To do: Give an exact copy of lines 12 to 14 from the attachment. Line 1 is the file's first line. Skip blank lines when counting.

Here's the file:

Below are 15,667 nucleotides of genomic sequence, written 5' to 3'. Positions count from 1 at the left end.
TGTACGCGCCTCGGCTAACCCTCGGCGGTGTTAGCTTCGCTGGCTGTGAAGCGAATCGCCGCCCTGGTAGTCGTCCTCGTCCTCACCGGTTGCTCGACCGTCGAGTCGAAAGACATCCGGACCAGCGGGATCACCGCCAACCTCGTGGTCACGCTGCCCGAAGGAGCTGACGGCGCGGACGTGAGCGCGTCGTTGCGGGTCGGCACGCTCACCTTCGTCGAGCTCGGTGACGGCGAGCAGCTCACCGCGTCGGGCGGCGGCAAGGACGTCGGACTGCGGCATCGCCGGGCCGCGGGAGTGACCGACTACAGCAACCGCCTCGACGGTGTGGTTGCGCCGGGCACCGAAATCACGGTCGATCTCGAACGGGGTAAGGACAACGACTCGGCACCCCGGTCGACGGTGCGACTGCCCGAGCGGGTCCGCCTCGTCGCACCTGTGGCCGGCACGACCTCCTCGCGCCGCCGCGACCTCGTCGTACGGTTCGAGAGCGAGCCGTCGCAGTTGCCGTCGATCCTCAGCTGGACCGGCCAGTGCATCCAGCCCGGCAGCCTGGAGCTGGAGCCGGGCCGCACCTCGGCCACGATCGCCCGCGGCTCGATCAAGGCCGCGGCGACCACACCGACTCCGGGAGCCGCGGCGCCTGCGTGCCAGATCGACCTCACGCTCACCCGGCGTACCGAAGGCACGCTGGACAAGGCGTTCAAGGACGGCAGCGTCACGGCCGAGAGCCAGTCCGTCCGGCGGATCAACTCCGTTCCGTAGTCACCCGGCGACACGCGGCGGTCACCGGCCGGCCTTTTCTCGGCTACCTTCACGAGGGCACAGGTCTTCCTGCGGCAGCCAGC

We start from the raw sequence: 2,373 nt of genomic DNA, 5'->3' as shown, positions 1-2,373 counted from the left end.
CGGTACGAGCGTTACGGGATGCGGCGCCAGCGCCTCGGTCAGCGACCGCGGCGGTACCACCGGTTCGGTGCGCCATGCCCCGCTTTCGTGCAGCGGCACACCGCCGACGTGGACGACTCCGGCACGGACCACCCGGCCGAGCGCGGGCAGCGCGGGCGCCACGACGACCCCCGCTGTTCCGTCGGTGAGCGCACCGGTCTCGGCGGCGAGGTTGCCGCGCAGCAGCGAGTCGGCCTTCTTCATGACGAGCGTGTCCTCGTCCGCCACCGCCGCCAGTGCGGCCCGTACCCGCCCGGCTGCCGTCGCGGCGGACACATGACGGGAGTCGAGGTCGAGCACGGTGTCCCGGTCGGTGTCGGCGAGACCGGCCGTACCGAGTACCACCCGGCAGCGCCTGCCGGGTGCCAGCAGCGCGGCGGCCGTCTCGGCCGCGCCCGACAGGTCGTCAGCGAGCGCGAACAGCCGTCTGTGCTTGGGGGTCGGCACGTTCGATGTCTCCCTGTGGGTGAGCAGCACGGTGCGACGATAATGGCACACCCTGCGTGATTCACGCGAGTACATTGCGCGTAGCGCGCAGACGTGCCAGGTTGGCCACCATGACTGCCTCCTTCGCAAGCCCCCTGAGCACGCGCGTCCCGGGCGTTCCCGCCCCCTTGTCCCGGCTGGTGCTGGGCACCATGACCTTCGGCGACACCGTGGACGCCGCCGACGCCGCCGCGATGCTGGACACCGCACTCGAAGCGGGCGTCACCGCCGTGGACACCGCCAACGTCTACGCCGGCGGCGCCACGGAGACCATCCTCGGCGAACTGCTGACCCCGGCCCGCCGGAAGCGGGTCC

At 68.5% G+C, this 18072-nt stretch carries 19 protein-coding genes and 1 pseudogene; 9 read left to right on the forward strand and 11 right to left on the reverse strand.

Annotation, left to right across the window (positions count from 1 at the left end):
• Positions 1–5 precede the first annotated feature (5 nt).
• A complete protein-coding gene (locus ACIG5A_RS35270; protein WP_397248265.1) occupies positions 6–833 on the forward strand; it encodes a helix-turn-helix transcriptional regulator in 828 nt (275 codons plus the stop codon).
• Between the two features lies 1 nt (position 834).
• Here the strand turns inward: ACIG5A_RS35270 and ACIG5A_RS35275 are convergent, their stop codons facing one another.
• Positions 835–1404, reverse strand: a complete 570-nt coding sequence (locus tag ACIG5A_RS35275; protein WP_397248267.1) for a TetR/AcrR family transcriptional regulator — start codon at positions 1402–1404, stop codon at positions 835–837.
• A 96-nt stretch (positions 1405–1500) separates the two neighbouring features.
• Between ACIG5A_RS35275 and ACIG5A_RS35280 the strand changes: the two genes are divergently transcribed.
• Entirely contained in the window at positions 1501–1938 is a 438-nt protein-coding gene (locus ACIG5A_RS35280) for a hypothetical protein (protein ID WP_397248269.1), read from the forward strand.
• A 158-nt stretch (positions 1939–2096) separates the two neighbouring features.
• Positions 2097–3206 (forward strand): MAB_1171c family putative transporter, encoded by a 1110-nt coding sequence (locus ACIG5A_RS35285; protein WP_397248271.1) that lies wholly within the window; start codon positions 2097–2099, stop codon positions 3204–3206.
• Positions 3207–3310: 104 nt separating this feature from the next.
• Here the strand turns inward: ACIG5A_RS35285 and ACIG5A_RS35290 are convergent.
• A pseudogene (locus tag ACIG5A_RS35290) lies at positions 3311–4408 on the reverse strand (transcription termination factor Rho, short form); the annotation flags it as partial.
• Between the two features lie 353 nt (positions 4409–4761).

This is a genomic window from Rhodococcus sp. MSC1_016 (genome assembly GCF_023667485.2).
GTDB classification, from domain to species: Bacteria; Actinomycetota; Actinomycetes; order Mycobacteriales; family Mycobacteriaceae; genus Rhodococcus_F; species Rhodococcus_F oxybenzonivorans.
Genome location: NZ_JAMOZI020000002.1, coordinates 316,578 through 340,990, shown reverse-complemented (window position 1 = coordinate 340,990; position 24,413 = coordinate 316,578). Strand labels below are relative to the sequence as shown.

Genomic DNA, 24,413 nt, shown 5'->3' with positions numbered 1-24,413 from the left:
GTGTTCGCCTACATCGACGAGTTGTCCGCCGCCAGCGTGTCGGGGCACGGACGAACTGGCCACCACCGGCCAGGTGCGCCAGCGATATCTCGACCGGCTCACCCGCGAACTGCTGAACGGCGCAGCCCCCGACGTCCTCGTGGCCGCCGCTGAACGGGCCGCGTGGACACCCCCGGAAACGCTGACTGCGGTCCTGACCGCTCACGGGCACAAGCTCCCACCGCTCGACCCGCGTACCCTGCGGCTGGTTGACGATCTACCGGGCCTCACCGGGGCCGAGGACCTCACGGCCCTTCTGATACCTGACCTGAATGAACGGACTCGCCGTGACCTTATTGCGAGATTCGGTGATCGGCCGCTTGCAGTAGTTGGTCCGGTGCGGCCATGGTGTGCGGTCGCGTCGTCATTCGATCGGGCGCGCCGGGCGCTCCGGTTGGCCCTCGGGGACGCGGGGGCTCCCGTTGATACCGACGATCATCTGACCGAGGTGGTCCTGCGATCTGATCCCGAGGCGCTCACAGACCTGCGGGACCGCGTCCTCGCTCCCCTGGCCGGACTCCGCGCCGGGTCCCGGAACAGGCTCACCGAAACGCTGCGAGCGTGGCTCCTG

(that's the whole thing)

• A 96-nt stretch (positions 1405–1500) separates the two neighbouring features.
• Between ACIG5A_RS35275 and ACIG5A_RS35280 the strand changes: the two genes are divergently transcribed.
• Entirely contained in the window at positions 1501–1938 is a 438-nt protein-coding gene (locus ACIG5A_RS35280) for a hypothetical protein (protein ID WP_397248269.1), read from the forward strand.